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1.  Cytokine Gene Polymorphisms Associate with Microbiogical Agents in Periodontal Disease: Our Experience 
Periodontics has evolved from a simplistic model to a more complex interplay between infection and host response. Genetic factors have been a new addition to the list of risk factors for periodontal diseases. The processes leading to destruction and regeneration of the destroyed tissues are of great interest to both researchers and clinicians.
The selective susceptibility of subjects for periodontitis has remained an enigma and wide varieties of risk factors have been implicated for the manifestation and progression of periodontitis. Emerging pathway models suggest that gene-environment interactions are etiologically important in disease pathogenesis. The current practical utility of genetic knowledge in periodontitis is limited.
Allelic variants at multiple gene loci probably influence periodontitis susceptibility. The pro-inflammatory cytokine interleukin-1 (IL-1) is a key modulator of host responses to microbial infection and a major modulator of extracellular matrix catabolism and bone resorption, and polymorphisms in the IL-1 gene cluster have been associated with an increased risk of developing severe adult periodontitis.
The aim of this study was to test if polymorphisms of genes of IL-1α+4845 and IL-1β +3954 were linked with periodontitis, in a case-control study population, delimited to a specific geographic area, in association with microbiological findings.
The polymorphisms observed in IL-1α+4845 and IL-1β+3954 single nucleotide polymorphisms (SNPs), was significantly different among the study groups (healthy controls, mild, moderate and severe periodontitis with p<0.05, d.f.=1.
We found a significant correlation between the severe form of periodontitis and the presence of composite genotype (p < 0.05, d.f.=1, calculated among healthy vs. severe). Furthermore a statistically significant association between the presence of bacteria and periodontitis was detected (p<0.05, d.f.=1). In the current investigation findings were concordant with literature observations.
doi:10.7150/ijms.6962
PMCID: PMC4025165  PMID: 24843315
Periodontal disease; Single nucleotide polymorphisms; Interleukin-1; Genetic factors; Oral Microbiology.
2.  Odontostomatologic management of patients receiving oral anticoagulant therapy: a retrospective multicentric study 
Introduction
Today, we frequently find patients taking oral anticoagulant therapy (OAT), a prophylaxis against the occurrence of thromboembolic events. An oral surgeon needs to know how to better manage such patients, in order to avoid hemorrhagic and thromboembolic complications.
Materials and methods
A group of 193 patients (119 men aged between 46 and 82 and 74 women aged between 54 and 76) undergoing OAT for more than 5 years were managed with a standardized management protocol and a 2-months follow-up. The aim of the present study was to apply a protocol, which could provide a safe intra- and postoperative management of patients on OAT.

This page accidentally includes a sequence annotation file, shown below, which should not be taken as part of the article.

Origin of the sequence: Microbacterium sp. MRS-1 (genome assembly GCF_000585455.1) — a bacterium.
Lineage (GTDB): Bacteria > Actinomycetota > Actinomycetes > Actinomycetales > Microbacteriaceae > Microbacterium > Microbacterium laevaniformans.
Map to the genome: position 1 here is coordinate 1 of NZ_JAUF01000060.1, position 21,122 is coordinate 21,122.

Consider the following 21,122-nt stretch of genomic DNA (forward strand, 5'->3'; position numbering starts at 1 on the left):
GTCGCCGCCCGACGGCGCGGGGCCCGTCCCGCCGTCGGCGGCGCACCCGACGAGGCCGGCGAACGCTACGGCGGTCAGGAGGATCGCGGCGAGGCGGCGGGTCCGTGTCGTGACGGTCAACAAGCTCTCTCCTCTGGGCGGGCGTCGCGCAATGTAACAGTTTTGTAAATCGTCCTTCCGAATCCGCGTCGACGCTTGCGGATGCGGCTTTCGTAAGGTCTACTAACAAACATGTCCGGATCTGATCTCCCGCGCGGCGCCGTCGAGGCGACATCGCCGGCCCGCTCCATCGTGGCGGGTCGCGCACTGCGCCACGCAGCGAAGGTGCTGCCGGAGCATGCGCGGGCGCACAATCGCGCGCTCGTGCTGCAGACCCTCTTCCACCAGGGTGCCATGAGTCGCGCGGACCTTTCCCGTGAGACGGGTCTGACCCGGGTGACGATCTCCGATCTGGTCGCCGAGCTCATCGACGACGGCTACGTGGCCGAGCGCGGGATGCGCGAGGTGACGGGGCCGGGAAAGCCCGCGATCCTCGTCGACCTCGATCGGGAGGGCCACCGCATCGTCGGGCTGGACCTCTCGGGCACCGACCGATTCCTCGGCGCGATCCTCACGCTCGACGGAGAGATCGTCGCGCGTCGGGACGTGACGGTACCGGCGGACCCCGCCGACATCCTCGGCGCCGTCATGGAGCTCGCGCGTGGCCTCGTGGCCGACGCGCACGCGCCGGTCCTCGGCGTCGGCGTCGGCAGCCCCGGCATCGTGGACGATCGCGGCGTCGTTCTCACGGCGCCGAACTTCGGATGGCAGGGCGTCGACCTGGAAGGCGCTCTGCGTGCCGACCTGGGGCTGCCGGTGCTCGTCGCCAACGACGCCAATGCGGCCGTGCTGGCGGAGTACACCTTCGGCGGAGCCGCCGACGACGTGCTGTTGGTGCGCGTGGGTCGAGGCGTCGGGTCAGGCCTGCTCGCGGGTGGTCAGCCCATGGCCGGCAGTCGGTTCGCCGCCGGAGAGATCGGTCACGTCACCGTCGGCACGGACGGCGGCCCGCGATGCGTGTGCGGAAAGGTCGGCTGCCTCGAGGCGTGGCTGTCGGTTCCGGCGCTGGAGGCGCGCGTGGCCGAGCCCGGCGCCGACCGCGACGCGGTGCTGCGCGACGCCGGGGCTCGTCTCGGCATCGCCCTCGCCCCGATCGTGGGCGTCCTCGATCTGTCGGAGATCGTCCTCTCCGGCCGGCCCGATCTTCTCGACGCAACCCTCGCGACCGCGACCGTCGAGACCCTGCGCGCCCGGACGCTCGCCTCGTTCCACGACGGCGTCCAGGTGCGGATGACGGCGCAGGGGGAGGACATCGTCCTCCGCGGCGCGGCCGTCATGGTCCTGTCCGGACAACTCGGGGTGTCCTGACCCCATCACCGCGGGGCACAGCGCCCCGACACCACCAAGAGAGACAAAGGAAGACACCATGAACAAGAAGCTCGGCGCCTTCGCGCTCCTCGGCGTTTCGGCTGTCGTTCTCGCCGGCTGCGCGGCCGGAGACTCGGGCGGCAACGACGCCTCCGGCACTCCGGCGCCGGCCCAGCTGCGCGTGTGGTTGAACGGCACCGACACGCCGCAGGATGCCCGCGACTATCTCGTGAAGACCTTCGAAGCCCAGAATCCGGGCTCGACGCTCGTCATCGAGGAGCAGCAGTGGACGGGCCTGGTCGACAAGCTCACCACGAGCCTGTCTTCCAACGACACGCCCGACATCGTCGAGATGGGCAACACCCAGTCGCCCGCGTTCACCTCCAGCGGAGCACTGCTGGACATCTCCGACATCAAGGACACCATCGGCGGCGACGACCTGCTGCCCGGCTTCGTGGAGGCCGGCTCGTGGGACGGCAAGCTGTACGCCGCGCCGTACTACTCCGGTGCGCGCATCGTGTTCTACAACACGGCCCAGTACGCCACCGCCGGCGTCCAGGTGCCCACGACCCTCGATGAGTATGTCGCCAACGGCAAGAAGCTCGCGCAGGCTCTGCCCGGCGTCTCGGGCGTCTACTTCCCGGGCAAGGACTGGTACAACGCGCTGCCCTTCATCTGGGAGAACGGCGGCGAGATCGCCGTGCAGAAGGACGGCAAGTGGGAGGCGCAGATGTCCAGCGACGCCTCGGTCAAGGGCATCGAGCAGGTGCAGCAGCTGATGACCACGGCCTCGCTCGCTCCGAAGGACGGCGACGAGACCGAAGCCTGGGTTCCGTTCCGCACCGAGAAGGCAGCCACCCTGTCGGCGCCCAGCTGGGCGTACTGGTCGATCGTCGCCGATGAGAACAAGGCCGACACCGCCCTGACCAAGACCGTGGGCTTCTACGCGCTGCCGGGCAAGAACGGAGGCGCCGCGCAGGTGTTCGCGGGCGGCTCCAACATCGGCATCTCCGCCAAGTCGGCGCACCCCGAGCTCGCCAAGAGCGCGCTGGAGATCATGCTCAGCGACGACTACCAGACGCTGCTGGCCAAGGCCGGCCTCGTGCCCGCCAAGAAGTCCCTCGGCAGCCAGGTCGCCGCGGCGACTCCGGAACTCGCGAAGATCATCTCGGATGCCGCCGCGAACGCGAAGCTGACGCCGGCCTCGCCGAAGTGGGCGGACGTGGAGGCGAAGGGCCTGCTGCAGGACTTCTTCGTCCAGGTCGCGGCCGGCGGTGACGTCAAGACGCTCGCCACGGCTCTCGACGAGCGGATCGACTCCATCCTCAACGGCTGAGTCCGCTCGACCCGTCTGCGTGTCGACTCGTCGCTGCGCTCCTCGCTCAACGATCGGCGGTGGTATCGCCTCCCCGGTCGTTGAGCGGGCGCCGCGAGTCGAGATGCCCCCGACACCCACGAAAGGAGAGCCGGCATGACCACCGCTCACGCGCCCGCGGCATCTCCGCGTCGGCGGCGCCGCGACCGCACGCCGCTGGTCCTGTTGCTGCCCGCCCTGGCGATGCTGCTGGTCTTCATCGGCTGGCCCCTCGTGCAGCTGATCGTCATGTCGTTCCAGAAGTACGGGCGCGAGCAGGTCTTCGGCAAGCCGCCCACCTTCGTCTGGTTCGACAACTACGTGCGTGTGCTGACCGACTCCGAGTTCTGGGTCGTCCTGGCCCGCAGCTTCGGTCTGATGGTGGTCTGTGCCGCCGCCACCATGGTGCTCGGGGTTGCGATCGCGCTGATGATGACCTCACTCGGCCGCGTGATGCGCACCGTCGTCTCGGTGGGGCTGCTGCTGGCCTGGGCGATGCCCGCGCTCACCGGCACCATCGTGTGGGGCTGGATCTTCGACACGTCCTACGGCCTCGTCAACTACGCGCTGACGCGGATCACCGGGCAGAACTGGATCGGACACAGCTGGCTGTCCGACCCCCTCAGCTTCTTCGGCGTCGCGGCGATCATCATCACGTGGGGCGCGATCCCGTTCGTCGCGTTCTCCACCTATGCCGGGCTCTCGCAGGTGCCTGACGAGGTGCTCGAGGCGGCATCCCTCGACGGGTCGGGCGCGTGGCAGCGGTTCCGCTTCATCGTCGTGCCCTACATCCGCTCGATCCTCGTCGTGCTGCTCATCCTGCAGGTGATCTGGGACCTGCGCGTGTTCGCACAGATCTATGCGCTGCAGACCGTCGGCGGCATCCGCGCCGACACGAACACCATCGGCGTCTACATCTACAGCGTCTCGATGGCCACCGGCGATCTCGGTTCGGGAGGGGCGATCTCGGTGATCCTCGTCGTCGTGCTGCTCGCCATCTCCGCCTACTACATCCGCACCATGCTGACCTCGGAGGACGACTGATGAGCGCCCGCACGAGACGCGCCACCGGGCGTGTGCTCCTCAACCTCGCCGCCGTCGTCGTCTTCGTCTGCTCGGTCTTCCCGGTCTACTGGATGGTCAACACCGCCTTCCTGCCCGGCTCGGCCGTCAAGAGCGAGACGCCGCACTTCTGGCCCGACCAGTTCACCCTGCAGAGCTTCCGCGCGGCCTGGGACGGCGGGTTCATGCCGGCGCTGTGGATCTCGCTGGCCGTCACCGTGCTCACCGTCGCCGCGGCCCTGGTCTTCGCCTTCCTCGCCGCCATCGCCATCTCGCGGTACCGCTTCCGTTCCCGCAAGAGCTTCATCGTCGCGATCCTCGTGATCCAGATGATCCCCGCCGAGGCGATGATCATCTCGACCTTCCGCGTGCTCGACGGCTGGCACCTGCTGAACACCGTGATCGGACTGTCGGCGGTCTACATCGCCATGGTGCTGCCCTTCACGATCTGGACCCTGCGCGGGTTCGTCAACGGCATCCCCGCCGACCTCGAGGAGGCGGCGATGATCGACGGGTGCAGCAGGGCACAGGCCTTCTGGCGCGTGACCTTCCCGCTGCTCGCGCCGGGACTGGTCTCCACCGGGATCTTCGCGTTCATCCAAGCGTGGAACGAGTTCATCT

Results
Among the 193 patients, only 2 had postoperative complications.
Conclusions
We think that the protocol used in the present study can be used for complete safety in the treatment of this type of patients.
doi:10.1186/1750-1164-5-5
PMCID: PMC3160425  PMID: 21771331
Oral Anticoagulant Therapy (OAT); Tranexamic Acid; Oral Surgery
3.  Surgical treatment of gingival overgrowth with 10 years of follow-up 
Head & Face Medicine  2010;6:19.
Background
In some pathological conditions, gingivitis caused by plaque accumulation can be more severe, with the result of an overgrowth. Nevertheless, the overgrowth involves the gingival margin with extension to the inter-dental papilla. The lesion may involve the inter-proximal spaces, and become so extensive that the teeth are displaced and their crowns covered. Severe overgrowth may lead to impairment in aesthetic and masticatory functions, requiring surgical excision of the excessive tissue. Aim of this study is to describe an operative protocol for the surgical treatment of localized gingival overgrowth analyzing the surgical technique, times and follow-up.
Methods
A total of 20 patients were enrolled and underwent initial, non surgical, periodontal treatment and training sessions on home oral hygiene training. The treatment plan involved radical exeresis of the mass followed by positioning of an autograft of connective tissue and keratinized gingiva.
Results
During 10 years of follow-up, all the grafts appeared well vascularized, aesthetically satisfactory, and without relapse.
Conclusions
Periodontal examinations, surgical procedures, and dental hygiene with follow-up are an essential part of the treatment protocol. However, additional effort is needed from the patient. Hopefully, the final treatment result makes it all worthwhile.
doi:10.1186/1746-160X-6-19
PMCID: PMC2931464  PMID: 20704737

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